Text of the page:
Sunday, 6 February 2011

The importance of mainframe performance

It’s so easy to forget, or just take it as read, that mainframes have been able to successfully run with five nines availability for well over a decade. What that means is achieving 99.999% of scheduled uptime. In other words, it means that unscheduled downtime is less than five and half minutes in a year! Now that kind of amazing performance is something that boxes running other operating systems can only dream of. Some are working towards that level of availability, but others (you know who I’m thinking of here) aren’t even close.

But I wasn’t thinking about performance in that sense. We just take it for granted the operating system is going to be always working. What I was thinking about was the performance of the major subsystems running under z/OS. It’s very important to take steps to ensure that CICS or IMS are performing optimally. Monitoring software can be installed that will identify when preset thresholds are reached. They help identify bottlenecks and then the appropriate action can be taken to resolve them. This is the kind of stuff systems programmers have been working away at for years. They’ve been using faster processors, faster I/O, more efficiently-coded transactions, until every component is working as well as it can.

In previous blogs, we’ve talked about monitoring software that can arrange for alerts to be sent to designated staff as text messages or e-mails – allowing them to access the nearest iPad or laptop and take steps to resolve the new problem.

As well as CICS and IMS, there are monitors for DB2, WebSphere, and z/OS itself. These can all be integrated and produce wonderful moving graphs or other displays that allow users to tell at a glance whether everything is OK or whether a slight tweak to the subsystem is required. In addition, we’ve had software that learns how to maintain high performance and make appropriate changes on-the-fly, without any human intervention.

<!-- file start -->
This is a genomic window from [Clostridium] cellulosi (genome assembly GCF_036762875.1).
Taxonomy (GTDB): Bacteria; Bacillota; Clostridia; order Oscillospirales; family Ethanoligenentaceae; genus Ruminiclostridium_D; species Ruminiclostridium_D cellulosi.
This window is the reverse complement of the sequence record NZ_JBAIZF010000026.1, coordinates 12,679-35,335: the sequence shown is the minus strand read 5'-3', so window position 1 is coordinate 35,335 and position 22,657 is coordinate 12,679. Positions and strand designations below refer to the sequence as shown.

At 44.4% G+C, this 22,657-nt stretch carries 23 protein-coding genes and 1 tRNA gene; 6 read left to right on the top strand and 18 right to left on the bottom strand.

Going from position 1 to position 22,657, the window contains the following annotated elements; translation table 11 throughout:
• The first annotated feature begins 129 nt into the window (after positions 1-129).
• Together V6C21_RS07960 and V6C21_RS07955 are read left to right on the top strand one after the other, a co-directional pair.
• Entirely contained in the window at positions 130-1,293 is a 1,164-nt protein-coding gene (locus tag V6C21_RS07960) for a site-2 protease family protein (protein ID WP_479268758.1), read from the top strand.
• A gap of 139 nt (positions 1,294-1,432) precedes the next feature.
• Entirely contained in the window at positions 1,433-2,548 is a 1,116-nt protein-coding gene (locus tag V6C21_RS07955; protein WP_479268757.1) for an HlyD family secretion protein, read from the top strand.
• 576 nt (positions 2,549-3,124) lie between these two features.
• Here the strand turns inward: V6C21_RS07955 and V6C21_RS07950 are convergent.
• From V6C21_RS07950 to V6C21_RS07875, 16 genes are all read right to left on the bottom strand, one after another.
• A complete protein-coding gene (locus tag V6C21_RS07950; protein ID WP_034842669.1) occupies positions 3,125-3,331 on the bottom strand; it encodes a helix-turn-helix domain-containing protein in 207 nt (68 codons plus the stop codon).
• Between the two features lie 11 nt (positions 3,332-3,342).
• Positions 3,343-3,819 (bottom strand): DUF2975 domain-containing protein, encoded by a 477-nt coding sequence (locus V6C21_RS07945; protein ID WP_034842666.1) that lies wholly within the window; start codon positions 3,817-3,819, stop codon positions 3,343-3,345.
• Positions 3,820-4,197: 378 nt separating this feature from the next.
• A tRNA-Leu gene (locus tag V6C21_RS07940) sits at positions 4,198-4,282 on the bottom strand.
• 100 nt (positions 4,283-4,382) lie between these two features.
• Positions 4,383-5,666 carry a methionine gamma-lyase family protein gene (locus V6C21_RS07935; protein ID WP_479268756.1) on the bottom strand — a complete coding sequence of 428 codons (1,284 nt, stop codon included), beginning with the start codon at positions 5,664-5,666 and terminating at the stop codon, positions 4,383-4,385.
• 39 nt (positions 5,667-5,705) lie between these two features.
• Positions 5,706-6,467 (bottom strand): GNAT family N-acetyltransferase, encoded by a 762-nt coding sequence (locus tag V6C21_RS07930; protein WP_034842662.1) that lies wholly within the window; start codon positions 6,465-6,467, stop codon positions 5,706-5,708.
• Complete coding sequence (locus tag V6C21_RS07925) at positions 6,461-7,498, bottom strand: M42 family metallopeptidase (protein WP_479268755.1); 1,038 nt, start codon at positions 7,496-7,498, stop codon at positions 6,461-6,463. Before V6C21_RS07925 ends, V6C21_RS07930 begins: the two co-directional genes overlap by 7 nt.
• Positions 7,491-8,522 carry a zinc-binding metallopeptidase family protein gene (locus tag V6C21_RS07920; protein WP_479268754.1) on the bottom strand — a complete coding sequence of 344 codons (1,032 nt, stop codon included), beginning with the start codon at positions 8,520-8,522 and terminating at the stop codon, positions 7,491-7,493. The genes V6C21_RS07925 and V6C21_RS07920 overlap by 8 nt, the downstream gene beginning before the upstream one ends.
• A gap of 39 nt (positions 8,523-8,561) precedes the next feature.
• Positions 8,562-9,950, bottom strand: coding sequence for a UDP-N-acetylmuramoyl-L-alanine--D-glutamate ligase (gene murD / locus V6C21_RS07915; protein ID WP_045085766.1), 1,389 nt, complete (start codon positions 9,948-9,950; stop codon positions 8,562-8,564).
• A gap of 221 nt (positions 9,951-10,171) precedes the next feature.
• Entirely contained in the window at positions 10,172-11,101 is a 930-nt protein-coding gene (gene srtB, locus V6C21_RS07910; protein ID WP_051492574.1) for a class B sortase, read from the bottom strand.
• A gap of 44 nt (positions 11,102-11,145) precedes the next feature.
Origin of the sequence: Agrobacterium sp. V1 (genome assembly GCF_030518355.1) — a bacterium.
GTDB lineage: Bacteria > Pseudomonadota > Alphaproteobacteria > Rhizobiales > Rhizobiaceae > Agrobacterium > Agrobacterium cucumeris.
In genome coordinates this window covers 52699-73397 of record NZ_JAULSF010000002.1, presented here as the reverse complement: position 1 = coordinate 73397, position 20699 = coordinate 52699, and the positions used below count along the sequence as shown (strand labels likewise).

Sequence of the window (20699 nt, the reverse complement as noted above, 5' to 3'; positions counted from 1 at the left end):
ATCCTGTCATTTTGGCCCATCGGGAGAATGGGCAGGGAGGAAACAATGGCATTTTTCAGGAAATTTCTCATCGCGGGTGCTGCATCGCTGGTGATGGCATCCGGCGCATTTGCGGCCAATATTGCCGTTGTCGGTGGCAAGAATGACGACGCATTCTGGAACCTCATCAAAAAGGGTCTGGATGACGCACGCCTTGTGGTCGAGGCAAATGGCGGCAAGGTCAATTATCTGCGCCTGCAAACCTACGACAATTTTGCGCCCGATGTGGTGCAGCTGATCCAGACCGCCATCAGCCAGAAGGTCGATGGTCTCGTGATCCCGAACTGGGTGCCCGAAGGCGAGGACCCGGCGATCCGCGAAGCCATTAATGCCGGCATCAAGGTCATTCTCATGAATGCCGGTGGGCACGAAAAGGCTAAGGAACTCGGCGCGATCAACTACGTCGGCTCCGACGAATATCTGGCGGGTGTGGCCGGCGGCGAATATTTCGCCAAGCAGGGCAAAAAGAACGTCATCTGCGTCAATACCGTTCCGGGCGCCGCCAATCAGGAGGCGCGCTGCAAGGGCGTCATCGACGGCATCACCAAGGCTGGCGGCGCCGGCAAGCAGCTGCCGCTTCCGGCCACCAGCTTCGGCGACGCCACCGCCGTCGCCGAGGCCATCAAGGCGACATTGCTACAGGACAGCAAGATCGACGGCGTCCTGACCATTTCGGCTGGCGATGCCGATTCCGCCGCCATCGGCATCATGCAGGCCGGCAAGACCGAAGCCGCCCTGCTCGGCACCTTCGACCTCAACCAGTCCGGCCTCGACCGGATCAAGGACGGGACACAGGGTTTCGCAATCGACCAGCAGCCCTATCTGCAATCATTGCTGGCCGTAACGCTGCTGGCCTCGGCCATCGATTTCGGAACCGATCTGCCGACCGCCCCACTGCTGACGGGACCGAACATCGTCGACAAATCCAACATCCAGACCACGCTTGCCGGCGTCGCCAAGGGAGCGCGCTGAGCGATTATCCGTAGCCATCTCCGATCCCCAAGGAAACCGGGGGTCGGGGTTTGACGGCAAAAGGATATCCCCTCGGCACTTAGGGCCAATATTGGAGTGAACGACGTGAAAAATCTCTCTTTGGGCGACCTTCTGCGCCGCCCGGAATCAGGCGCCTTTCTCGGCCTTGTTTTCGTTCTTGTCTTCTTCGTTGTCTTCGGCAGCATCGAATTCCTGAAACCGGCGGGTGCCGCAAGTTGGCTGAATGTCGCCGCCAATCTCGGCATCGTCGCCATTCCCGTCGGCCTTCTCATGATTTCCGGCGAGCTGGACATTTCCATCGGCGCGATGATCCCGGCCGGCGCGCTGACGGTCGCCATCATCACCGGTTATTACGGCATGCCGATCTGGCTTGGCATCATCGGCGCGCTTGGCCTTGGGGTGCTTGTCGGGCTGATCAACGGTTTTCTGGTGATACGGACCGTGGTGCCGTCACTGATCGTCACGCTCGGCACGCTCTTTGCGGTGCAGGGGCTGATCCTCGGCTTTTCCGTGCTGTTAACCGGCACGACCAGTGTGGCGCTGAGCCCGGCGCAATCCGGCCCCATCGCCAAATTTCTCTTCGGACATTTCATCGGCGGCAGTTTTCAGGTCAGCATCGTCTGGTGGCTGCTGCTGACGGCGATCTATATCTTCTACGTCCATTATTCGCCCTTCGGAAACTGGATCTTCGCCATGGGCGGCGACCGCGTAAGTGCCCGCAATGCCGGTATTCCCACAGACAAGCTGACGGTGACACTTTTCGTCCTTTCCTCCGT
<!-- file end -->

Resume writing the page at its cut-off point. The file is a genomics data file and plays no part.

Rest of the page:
But the problem that many sites now face is what they can do if, for example, IMS users are reporting slow response times, but the problem appears to be coming from outside the IMS subsystem rather than from inside it. For example, what appears to be an IMS performance problem could be a CICS, DB2, WebSphere, or z/OS performance problem. The challenge facing systems programmers in this situation is to correlate performance data in IMS with activities in these other systems in order to discover the cause of the slow response time.

One new solution is Transaction Analysis Workbench, which is an IMS tool. If you’re interested in how to approach this type of situation, how to gather the necessary information from multiple subsystems, and then analyse, diagnose, and resolve the problem, you’ll be interested in the webinar from the Virtual IMS user group this week.

The Virtual IMS user group runs free webinars every other month. During the webinar, a technical expert shares their hard-won knowledge with the rest of the group. The webinars use Citrix GoToMeeting, which means you don’t have to face the hard task of convincing your company to fund your user group experience – you just sit down at your laptop and log in.

Anyone wishing to join the webinar needs to join the user group – which is also free. The next meeting is at 10:30 Central Standard Time on Tuesday 8 February. The user group’s Web site (where you can join) is at

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